Steve'sTravels2010/11 travel blog

Park where viewing took place.

Early morning. Around 9:00 a.m.

A little later.

My spot was the blue chair with tripod - although I ended...

Mid afternoon.

View across river. Launch site is roughly in middle of photo -...

Sun provided better view of VAB - Vehicle Assembly Building. 4th largest...

Okay, launch site is on the left. It's the third tallest building...

Blast off.

Yeah, I know, missed a bit of the shuttle. But you get...

Skyward #1. You can see the orange fuel tank fairly well.

Skyward #2.

Skyward #3. Through a few clouds.

Skyward #4.

Skyward #5.

Skyward #6.

Skyward #7. Starting to level off a bit.

Skyward #8.

Skyward #9.

Skyward #10.

skyward #11. Just before separation.

Skyward #12.

Skyward #13. Just after separation. Too far away to make out shuttle...

Skyward #14. Shuttle is long gone. Great day.

After affects.

Last shot of remaining burn cloud.

A little bit of History.

If any of you have ever made your own bucket list, you will know what I mean by saying that this one was on mine. That being the live witnessing of a rocket launch. One time we were in central Florida a few years ago, visiting Melinda’s dad, and we had seen a rocket head into the sky. At that time we were about 60 miles away. Since then, seeing a rocket launch in person has been on my bucket list.

It’s amazing how far away these can be seen. There was a lady from Tampa sitting next to me, and she said they have seen launches from their home on the west coast of Florida.

Awesome. What can I say. My vantage point was in the town of Titusville, which is about 12 miles across the Indian River waterway from the Space Center. As you can see from the pictures, we – me and the other several hundred people at that site – had a pretty good view of the launch site. One must realize, of course, that we were still 12 miles away.

About a week ago, I had made a trip over to the coast to explore viewing sites. And I’m glad I did, as I had a pretty good idea of where I was headed. Today, I left my campsite a little after 7:00 a.m., and arrived at Kennedy Point Park around 8:30 a.m. Even at that time, the parking lot was filling up, and the entire railing area shown on the photo was occupied by folks. Fortunately, since I was by myself, I was able to find a hole for me and my chair at the railing. By the time of the launch, I would guess there were at least 1,000 people at this site alone.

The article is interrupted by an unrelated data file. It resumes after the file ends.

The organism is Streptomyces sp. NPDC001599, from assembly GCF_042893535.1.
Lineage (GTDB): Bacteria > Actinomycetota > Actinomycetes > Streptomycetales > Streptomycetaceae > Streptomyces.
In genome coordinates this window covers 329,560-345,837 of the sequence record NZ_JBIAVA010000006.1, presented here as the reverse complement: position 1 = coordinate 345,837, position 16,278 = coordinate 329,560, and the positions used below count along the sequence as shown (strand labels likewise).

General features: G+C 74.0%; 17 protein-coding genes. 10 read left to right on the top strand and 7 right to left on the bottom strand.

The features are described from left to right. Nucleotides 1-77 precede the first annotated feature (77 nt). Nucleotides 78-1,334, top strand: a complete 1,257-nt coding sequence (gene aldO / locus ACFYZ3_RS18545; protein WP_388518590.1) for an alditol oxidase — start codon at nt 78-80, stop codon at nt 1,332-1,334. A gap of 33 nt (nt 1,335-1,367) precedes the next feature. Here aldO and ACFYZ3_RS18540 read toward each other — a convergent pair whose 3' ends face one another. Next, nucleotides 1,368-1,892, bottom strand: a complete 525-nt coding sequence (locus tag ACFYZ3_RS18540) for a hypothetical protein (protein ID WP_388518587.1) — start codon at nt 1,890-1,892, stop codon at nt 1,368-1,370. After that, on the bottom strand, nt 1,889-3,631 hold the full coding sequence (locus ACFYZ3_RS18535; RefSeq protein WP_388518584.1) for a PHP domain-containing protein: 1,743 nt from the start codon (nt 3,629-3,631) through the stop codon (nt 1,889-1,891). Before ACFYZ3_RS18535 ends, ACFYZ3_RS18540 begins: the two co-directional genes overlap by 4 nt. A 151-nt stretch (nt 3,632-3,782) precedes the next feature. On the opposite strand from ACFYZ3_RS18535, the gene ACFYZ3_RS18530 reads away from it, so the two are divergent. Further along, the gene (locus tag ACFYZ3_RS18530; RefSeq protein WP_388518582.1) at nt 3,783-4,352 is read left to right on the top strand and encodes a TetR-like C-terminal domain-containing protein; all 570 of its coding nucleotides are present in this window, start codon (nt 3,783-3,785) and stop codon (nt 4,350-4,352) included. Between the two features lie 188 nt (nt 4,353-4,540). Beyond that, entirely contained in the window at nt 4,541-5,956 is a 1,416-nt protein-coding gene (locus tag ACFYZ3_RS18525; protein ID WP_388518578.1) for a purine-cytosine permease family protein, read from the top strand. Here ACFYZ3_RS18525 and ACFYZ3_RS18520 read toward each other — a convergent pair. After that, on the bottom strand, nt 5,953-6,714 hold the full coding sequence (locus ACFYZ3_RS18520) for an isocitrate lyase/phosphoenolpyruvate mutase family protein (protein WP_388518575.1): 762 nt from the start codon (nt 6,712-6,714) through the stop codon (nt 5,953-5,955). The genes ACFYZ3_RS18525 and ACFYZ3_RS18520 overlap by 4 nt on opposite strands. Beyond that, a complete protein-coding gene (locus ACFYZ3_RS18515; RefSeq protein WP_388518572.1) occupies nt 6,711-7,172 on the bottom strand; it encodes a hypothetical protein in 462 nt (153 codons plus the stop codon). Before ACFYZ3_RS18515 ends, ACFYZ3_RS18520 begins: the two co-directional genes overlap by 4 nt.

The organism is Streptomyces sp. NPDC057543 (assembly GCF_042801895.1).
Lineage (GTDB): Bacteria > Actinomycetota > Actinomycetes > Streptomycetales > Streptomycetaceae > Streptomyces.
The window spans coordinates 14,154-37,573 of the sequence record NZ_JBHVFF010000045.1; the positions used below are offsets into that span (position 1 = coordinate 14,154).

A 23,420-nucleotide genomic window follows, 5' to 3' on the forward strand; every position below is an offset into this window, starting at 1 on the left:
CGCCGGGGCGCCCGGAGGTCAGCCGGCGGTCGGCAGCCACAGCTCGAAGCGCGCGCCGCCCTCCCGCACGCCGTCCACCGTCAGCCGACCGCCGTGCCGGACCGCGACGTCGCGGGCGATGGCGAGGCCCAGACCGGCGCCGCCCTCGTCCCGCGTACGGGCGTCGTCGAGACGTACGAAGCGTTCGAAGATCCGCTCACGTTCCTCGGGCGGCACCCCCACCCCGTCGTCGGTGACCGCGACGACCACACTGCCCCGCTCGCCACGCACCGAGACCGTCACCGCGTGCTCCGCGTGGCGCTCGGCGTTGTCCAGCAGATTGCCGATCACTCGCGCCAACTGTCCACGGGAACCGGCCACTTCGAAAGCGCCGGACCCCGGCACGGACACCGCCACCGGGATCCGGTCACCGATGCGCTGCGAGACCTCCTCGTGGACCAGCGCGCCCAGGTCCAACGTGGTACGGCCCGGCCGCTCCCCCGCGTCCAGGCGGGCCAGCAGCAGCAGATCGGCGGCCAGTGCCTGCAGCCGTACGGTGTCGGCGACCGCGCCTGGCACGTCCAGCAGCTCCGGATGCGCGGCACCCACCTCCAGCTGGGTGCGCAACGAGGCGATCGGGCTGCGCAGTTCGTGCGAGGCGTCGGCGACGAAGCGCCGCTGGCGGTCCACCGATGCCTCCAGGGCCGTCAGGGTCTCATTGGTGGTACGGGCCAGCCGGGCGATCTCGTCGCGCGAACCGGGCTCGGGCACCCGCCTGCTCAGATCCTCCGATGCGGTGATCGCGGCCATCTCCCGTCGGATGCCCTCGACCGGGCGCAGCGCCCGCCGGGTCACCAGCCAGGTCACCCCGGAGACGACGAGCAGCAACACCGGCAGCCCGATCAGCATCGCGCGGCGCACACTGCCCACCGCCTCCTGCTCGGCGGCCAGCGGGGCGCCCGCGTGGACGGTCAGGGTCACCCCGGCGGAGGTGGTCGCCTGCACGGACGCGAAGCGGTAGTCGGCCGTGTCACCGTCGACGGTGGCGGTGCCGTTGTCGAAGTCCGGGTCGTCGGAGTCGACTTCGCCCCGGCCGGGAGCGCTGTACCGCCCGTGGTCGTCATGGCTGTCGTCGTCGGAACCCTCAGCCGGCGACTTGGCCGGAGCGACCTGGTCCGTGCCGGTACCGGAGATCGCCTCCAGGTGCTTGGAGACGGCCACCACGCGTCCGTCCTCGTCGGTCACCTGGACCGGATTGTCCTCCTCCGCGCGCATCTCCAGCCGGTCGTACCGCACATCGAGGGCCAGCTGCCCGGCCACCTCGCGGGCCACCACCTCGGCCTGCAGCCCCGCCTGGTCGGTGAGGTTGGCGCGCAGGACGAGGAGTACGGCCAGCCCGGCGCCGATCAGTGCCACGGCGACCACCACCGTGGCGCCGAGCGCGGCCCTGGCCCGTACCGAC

As luck would have it, I was parked next to some folks from Massachusetts who arrived in their motorhome. They put their awning out, and we were able to sit in some shade when needed. Otherwise, most of the people at the railing stayed out there from early morning through the launch. And there were folks from all over the place. One guy a couple places down had driven all the way from New Mexico, just for this. And I did see one other vehicle in the parking lot with Oregon plates.

Yes, it’s a long way to go for an event that takes about a minute, especially when waiting for several hours. But I guess this is one of those events that doesn’t come around all that often, and in this case, was the last of its’ kind. There are a couple other launches, but not of the Discovery.

And you only get one chance at pictures. When taking my pictures, I was attempting to take both a movie with the camera, while taking snapshots at the same time. This created a bit of a challenge, but I think I got a few good ones. When I took the snapshots, there was a second or two delay of returning to the video, so, due to this being a moving target, there were a couple times (probably more than a couple) when I lost the shuttle and had to find it again. Also, because the target was over 12 miles away, it was a bit tough to zoom in on it with accuracy.

All in all, it was a great experience, and one that I’m glad I had a chance to participate in.

Now, the drive back was a different experience altogether. Even after waiting an hour and a half to leave my parking lot, it still was bumper to bumper, stop and go, for about 40 miles. Much of the traffic pealed off at the Orlando airport exit, and was much better after that. And fortunately the toll booths were closed for this rush. At one point, not too far from the Orlando airport, there was a TV station van doing a story – obviously on the traffic, as they were sitting along an on-ramp with their 30 foot antennae up in the air. And this was 3 ½ to 4 hours after the launch.

Some folks across the street from me at the campsite were also going to the launch, and they got home a little after I did. Haven’t talked to them yet.

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